Accurately Measuring Your Ingredients

Measuring out ingredients more accurately can improve your baking.
Measuring out ingredients more accurately can improve your baking.

A pinch of this, a dash of that – many cooks prefer eyeballing the quantities of ingredients and making adjustments to taste as they go. However, sometimes getting your proportions just right can make all the difference, especially in baking. Here are some tips for more accurately measuring what goes into your next dish.

1. The right tools for accuracy
First of all, you need a set of real, accurate measuring cups, not your favorite coffee mug and a rough idea of its volume. You will need measuring cups for both dry and liquid ingredients, along with a set of measuring spoons. For best results, you’ll also want a quality scale for measuring by weight.

2. Spooning in dry ingredients
When measuring out dry ingredients like flour or sugar, begin by dipping in an appropriately sized dry measuring cup or spoon and scooping it out. Don’t worry about precision at this point; fill up the cup until it overflows.

Real Simple advises against just scooping up powdery ingredients with the measuring cup because this can lead to compression and cause you to pour in more than you really want. Instead, spoon lighter ingredients into the cup, reserving the scooping for heavier ingredients like salt. However, the Kitchn warns of the opposite problem, arguing that spooning in ingredients can lead to under-measuring up to 40 percent. Try out both methods and find what works best for you.

Whether you scoop or spoon, the next step is to level off that dome at the top with a straight edge utensil, such as a knife. Now you have measured out your ingredients by volume. However, if you really want to be right on with your proportions, you’ll also need to check the weight on your cooking scale. Slight variations in how you pack your ingredients can have consequences for your dish, and the scale will help you to make fine adjustments.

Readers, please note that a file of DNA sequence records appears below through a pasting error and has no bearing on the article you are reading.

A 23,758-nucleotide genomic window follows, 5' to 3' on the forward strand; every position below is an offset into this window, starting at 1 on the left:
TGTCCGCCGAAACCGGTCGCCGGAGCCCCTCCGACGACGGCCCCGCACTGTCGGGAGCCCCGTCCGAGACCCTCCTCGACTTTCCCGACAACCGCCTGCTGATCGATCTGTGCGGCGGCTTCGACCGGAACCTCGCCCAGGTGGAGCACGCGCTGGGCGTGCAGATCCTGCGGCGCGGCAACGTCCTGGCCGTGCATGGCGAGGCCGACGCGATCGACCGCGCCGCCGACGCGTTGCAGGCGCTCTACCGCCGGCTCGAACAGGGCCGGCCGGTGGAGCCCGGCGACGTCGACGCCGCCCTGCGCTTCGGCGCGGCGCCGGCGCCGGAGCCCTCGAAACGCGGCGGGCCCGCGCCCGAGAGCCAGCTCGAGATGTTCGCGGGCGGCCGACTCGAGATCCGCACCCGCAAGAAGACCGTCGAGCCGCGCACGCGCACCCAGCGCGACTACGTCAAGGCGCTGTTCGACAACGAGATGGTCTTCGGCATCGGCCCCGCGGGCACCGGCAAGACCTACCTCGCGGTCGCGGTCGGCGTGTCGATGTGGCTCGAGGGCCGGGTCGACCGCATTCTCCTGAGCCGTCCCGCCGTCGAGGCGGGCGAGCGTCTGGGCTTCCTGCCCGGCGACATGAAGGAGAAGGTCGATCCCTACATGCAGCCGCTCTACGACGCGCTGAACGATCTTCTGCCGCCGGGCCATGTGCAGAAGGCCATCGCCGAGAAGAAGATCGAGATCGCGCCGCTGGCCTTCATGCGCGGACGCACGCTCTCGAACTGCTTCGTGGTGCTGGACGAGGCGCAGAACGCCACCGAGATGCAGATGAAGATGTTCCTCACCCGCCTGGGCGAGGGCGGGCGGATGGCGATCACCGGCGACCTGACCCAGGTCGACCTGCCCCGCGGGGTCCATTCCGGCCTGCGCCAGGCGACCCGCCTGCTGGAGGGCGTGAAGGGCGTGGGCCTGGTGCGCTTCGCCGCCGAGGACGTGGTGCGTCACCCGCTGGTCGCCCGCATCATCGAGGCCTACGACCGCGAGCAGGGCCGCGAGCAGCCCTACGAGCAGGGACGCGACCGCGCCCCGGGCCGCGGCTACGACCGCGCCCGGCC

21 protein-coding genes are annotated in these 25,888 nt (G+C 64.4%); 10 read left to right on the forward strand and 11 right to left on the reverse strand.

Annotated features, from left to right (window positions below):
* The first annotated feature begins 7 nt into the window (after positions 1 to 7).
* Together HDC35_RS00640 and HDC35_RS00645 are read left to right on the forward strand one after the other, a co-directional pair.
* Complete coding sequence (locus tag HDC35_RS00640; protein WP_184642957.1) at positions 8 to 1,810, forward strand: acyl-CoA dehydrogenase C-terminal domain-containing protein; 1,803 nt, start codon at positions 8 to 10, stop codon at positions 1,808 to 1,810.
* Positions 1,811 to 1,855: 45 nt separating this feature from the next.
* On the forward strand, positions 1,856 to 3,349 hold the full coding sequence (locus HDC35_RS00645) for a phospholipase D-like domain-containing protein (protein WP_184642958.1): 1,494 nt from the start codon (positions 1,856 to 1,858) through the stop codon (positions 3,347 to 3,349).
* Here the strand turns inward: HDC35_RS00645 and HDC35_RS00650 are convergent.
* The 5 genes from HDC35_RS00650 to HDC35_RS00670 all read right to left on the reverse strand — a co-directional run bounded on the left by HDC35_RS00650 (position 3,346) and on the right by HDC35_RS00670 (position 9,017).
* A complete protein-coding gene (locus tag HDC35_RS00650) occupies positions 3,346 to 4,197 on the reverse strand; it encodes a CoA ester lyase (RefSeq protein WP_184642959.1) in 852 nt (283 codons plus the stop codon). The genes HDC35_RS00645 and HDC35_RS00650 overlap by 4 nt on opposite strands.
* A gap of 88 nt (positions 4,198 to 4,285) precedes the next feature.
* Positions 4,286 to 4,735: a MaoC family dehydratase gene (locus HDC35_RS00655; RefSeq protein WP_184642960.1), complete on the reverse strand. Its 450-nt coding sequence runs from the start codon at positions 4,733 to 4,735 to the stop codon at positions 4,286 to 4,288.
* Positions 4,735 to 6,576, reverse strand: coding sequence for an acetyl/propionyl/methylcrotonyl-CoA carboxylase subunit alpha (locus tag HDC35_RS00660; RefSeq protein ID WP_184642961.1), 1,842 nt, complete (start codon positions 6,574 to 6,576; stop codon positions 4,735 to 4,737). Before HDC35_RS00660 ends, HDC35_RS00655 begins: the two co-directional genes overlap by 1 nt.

3. Pouring out wet ingredients
Using a separate measuring cup that is properly calibrated for liquids is generally the way to go. Keep in mind, however, that liquid measuring cups are usually made with larger quantities in mind, so you may find a dry cup or spoon handy for smaller amounts. It is also important to remember that ounces and fluid ounces are different units of measurement: ounces measure weight, whereas fluid ounces measure the volume of liquid.

As Serious Eats recommends, start by placing your liquid measuring cup on a level surface. Fill it up with the liquid ingredient to just under the appropriate mark. Before proceeding, lower your sight line to the measuring cup’s level to verify that you are right on. Then, continue pouring out the ingredient slowly until the bottom of the curve at the liquid’s surface, the meniscus, is level with the line.

4. Managing sticky situations
When measuring out sticky ingredients like molasses, honey or peanut butter, things can easily get messy. Avoid a struggle by preparing your measuring implements ahead of time. Real Simple explains that one easy method is dipping your measuring spoon or cup in hot water. Without drying it off, use the spoon to measure out the ingredient. The Kitchn suggests coating your measuring cups with cooking spray. Either way, readying your measuring tools will help you ensure the correct amount of sticky ingredients slides off with ease.

Following these tips will help you measure out your ingredients more accurately and follow recipes with precision. Remember, there’s always room for experimentation, but you need the right tools and techniques if you want to know exactly what’s going into your favorite baked goods.



  1. I also have a tip about measuring sticky ingredients. If you are using them in baking, add them after your dry ingredients, but before you begin mixing. Pour a cup of flour in your bowl and then use the measuring spoon to make an indentation the size you need in the flour and pour the sticky stuff in. Just remember that the indentation will be slightly larger than you the actual measuring spoon.

  2. Sorry, I typed my comment on word and forgot to copy the first part of my comment. Here it is. Cooking is a science, and as with all sciences you need the proper measurements to make sure that your end product is the same as the one you see in the picture by your recipe. So, I am a big advocate of scales for getting the right amount of powdery ingredients.